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Relaxed Current Matching Requirements in Highly Luminescent Perovskite Tandem Solar Cells and Their Fundamental Efficiency Limits

Authors Alan R. Bowman, Felix Lang, Yu-Hsien Chiang, Alberto Jiménez-Solano, Kyle Frohna, Giles E. Eperon, Edoardo Ruggeri, Mojtaba Abdi-Jalebi, Miguel Anaya, Bettina V. Lotsch, and Samuel D. Stranks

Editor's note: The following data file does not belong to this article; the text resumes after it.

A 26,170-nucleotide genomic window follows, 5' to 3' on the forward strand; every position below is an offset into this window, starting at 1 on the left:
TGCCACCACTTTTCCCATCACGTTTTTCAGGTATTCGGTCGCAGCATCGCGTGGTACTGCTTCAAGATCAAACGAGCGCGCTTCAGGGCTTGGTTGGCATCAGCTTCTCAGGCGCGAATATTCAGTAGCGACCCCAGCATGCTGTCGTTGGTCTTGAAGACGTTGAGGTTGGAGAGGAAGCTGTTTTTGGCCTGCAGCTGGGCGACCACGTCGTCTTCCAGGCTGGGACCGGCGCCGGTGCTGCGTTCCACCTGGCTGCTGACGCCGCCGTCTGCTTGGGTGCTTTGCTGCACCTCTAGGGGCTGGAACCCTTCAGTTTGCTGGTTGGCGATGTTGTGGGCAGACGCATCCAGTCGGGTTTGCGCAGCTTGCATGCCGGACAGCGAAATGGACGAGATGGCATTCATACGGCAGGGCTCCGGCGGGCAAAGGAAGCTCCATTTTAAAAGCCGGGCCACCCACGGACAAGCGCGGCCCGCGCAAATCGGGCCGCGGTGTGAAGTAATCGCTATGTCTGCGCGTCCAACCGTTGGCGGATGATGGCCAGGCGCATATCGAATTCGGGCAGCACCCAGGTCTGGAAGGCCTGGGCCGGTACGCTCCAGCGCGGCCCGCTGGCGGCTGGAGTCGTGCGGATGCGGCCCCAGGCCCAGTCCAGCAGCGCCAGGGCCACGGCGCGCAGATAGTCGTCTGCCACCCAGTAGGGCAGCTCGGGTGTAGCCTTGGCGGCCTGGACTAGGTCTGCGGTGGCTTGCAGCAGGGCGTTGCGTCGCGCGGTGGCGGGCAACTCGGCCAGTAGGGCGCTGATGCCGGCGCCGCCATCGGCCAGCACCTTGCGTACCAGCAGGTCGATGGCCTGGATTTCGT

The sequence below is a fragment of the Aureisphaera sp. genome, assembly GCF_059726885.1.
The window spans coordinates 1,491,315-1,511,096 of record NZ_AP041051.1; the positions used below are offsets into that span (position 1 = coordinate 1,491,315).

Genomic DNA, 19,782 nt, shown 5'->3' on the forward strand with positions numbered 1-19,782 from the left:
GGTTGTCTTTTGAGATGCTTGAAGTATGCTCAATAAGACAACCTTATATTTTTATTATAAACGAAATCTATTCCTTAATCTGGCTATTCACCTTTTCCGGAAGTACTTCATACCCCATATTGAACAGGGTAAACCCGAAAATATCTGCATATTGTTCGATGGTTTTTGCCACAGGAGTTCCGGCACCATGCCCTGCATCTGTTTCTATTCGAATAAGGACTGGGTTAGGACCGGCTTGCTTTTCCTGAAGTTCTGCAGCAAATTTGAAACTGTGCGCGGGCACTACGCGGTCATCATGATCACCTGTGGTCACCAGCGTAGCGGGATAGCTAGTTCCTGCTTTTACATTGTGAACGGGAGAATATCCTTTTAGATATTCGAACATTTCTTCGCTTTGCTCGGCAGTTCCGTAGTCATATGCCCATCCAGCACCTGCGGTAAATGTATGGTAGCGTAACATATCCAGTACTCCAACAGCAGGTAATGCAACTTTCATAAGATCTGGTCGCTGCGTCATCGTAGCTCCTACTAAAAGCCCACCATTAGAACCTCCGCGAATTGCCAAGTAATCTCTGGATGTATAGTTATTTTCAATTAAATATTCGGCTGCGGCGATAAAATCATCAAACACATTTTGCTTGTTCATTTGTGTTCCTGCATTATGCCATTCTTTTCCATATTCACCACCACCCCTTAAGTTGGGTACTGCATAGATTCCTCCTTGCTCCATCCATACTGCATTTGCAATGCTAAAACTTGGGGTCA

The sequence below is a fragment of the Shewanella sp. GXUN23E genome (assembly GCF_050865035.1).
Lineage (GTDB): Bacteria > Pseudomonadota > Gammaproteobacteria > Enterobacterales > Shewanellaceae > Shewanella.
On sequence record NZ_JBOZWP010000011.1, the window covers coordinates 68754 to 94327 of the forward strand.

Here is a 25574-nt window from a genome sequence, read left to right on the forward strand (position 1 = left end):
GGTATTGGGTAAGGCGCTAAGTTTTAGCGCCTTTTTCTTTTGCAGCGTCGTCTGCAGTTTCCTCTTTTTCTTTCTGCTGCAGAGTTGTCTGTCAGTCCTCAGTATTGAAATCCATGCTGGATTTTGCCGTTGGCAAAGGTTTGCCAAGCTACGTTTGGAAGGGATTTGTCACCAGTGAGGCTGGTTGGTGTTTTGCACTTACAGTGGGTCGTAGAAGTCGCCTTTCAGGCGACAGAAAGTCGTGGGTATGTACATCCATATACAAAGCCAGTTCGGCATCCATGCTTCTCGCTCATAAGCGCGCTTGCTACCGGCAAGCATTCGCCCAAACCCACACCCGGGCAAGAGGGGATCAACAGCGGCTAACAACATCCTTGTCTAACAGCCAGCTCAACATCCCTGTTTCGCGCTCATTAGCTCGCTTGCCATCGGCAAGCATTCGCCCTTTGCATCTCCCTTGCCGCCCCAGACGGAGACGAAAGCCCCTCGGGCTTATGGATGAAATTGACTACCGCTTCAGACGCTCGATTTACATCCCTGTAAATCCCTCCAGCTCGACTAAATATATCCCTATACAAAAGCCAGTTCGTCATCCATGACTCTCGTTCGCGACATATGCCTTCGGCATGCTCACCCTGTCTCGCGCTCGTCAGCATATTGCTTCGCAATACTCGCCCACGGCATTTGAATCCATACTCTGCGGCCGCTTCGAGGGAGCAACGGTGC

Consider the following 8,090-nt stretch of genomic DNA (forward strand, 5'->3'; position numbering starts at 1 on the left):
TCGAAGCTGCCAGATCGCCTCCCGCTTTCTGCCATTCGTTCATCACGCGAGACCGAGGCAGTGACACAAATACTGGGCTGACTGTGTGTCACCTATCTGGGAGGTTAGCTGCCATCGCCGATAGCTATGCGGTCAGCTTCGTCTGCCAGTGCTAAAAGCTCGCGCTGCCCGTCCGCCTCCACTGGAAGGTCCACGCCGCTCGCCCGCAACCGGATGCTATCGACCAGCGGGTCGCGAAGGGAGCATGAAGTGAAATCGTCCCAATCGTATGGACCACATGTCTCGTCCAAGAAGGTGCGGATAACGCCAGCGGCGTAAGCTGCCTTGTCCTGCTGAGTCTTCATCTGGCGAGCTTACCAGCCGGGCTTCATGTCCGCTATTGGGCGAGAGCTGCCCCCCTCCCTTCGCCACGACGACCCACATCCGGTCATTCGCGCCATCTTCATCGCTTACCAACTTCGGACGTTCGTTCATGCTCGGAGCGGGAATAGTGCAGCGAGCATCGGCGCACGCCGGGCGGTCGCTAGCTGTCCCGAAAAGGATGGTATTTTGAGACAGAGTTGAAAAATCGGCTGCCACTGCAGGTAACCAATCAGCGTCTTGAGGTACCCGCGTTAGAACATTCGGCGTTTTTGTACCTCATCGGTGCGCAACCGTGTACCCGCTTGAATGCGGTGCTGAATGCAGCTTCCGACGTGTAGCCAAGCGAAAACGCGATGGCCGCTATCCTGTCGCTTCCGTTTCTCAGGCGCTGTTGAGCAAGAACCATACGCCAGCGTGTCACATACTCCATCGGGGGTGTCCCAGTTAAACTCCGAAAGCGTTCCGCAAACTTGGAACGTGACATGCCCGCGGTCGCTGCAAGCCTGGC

Here we use time-resolved and steady-state optical spectroscopy on state-of-the-art low- and high-bandgap perovskite films for tandems to quantify intrinsic recombination rates and absorption coefficients. We apply these data to calculate the limiting efficiency of perovskite-silicon and all-perovskite two-terminal tandems employing currently available bandgap materials as 42.0 % and 40.8 % respectively. By including luminescence coupling between sub-cells, i.e. the re-emission of photons from the high-bandgap sub-cell and their absorption in the low-bandgap sub-cell, we reveal the stringent need for current matching is relaxed when the high-bandgap sub-cell is a luminescent perovskite compared to calculations that do not consider luminescence coupling. We show luminescence coupling becomes important in all-perovskite tandems when charge carrier trapping rates are < 106 s-1 (corresponding to carrier lifetimes longer than 1 μs at low excitation densities) in the high-bandgap sub-cell, which is lowered to 105 s-1 in the better-bandgap-matched perovskite-silicon cells. We demonstrate luminescence coupling endows greater flexibility in both sub-cell thicknesses, increased tolerance to different spectral conditions and a reduction in the total thickness of light-absorbing layers. To maximally exploit luminescence coupling we reveal a key design rule for luminescent perovskite-based tandems: the high-bandgap sub-cell should always have the higher short-circuit current. Importantly, this can be achieved by reducing the bandgap or increasing the thickness in the high-bandgap sub-cell with minimal reduction in efficiency, thus allowing for wider, unstable bandgap compositions (>1.7 eV) to be avoided. Finally, we experimentally visualize luminescence coupling in an all-perovskite tandem device stack through cross-section luminescence images.

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